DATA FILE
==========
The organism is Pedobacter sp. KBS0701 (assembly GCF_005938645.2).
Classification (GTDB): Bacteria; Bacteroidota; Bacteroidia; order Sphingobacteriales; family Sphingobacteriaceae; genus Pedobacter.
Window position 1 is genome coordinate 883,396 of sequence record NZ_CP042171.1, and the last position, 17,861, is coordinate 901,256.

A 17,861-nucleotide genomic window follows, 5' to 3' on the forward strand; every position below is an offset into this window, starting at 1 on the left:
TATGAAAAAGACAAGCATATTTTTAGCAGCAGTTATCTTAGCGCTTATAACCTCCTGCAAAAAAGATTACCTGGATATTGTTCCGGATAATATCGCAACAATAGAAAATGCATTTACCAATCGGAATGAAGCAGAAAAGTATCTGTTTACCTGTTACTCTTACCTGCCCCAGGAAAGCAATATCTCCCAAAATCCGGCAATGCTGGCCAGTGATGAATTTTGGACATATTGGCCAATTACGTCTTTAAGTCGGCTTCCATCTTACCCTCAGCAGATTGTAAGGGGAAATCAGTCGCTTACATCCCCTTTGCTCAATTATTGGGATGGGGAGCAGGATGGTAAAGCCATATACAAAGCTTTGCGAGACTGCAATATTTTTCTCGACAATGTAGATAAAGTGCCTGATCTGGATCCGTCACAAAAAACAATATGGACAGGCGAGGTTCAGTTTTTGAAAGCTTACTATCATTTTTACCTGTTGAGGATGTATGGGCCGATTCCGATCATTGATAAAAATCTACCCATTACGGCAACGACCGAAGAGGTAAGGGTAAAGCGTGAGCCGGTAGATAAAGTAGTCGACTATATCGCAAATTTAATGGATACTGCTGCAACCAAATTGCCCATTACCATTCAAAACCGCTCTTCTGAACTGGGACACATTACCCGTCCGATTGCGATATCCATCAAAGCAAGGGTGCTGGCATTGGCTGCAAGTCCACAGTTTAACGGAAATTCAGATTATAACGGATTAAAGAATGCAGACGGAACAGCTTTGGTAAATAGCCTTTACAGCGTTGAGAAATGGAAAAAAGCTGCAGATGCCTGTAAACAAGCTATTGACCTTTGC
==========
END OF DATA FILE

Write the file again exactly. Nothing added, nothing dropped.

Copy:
The organism is Pedobacter sp. KBS0701 (assembly GCF_005938645.2).
Classification (GTDB): Bacteria; Bacteroidota; Bacteroidia; order Sphingobacteriales; family Sphingobacteriaceae; genus Pedobacter.
Window position 1 is genome coordinate 883,396 of sequence record NZ_CP042171.1, and the last position, 17,861, is coordinate 901,256.

A 17,861-nucleotide genomic window follows, 5' to 3' on the forward strand; every position below is an offset into this window, starting at 1 on the left:
TATGAAAAAGACAAGCATATTTTTAGCAGCAGTTATCTTAGCGCTTATAACCTCCTGCAAAAAAGATTACCTGGATATTGTTCCGGATAATATCGCAACAATAGAAAATGCATTTACCAATCGGAATGAAGCAGAAAAGTATCTGTTTACCTGTTACTCTTACCTGCCCCAGGAAAGCAATATCTCCCAAAATCCGGCAATGCTGGCCAGTGATGAATTTTGGACATATTGGCCAATTACGTCTTTAAGTCGGCTTCCATCTTACCCTCAGCAGATTGTAAGGGGAAATCAGTCGCTTACATCCCCTTTGCTCAATTATTGGGATGGGGAGCAGGATGGTAAAGCCATATACAAAGCTTTGCGAGACTGCAATATTTTTCTCGACAATGTAGATAAAGTGCCTGATCTGGATCCGTCACAAAAAACAATATGGACAGGCGAGGTTCAGTTTTTGAAAGCTTACTATCATTTTTACCTGTTGAGGATGTATGGGCCGATTCCGATCATTGATAAAAATCTACCCATTACGGCAACGACCGAAGAGGTAAGGGTAAAGCGTGAGCCGGTAGATAAAGTAGTCGACTATATCGCAAATTTAATGGATACTGCTGCAACCAAATTGCCCATTACCATTCAAAACCGCTCTTCTGAACTGGGACACATTACCCGTCCGATTGCGATATCCATCAAAGCAAGGGTGCTGGCATTGGCTGCAAGTCCACAGTTTAACGGAAATTCAGATTATAACGGATTAAAGAATGCAGACGGAACAGCTTTGGTAAATAGCCTTTACAGCGTTGAGAAATGGAAAAAAGCTGCAGATGCCTGTAAACAAGCTATTGACCTTTGC